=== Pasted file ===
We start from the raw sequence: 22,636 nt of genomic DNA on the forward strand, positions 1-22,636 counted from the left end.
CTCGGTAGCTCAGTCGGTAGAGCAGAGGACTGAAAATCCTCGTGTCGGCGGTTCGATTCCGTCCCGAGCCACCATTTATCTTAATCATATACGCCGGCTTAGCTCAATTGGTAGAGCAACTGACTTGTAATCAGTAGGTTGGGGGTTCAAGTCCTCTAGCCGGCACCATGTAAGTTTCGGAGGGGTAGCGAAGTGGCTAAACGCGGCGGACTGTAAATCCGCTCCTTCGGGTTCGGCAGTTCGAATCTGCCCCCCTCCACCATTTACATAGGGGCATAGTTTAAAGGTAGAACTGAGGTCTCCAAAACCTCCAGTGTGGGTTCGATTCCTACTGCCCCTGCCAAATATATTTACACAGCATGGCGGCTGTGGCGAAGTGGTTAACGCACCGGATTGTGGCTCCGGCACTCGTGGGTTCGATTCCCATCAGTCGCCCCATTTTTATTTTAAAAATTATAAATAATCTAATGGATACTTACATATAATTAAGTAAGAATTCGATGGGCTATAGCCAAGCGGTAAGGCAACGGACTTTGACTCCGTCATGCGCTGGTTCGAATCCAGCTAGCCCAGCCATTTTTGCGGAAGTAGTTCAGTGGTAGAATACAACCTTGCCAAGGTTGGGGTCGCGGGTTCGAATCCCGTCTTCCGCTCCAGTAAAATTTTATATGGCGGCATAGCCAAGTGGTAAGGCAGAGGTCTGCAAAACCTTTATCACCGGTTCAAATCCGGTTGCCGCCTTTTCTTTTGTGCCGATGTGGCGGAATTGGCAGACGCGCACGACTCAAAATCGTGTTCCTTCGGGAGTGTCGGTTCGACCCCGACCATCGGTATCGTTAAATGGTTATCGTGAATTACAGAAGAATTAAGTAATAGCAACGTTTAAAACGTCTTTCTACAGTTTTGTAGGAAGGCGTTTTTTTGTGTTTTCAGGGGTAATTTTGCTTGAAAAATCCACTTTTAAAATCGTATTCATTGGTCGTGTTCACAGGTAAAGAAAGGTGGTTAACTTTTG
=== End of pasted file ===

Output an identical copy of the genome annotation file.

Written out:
We start from the raw sequence: 22,636 nt of genomic DNA on the forward strand, positions 1-22,636 counted from the left end.
CTCGGTAGCTCAGTCGGTAGAGCAGAGGACTGAAAATCCTCGTGTCGGCGGTTCGATTCCGTCCCGAGCCACCATTTATCTTAATCATATACGCCGGCTTAGCTCAATTGGTAGAGCAACTGACTTGTAATCAGTAGGTTGGGGGTTCAAGTCCTCTAGCCGGCACCATGTAAGTTTCGGAGGGGTAGCGAAGTGGCTAAACGCGGCGGACTGTAAATCCGCTCCTTCGGGTTCGGCAGTTCGAATCTGCCCCCCTCCACCATTTACATAGGGGCATAGTTTAAAGGTAGAACTGAGGTCTCCAAAACCTCCAGTGTGGGTTCGATTCCTACTGCCCCTGCCAAATATATTTACACAGCATGGCGGCTGTGGCGAAGTGGTTAACGCACCGGATTGTGGCTCCGGCACTCGTGGGTTCGATTCCCATCAGTCGCCCCATTTTTATTTTAAAAATTATAAATAATCTAATGGATACTTACATATAATTAAGTAAGAATTCGATGGGCTATAGCCAAGCGGTAAGGCAACGGACTTTGACTCCGTCATGCGCTGGTTCGAATCCAGCTAGCCCAGCCATTTTTGCGGAAGTAGTTCAGTGGTAGAATACAACCTTGCCAAGGTTGGGGTCGCGGGTTCGAATCCCGTCTTCCGCTCCAGTAAAATTTTATATGGCGGCATAGCCAAGTGGTAAGGCAGAGGTCTGCAAAACCTTTATCACCGGTTCAAATCCGGTTGCCGCCTTTTCTTTTGTGCCGATGTGGCGGAATTGGCAGACGCGCACGACTCAAAATCGTGTTCCTTCGGGAGTGTCGGTTCGACCCCGACCATCGGTATCGTTAAATGGTTATCGTGAATTACAGAAGAATTAAGTAATAGCAACGTTTAAAACGTCTTTCTACAGTTTTGTAGGAAGGCGTTTTTTTGTGTTTTCAGGGGTAATTTTGCTTGAAAAATCCACTTTTAAAATCGTATTCATTGGTCGTGTTCACAGGTAAAGAAAGGTGGTTAACTTTTG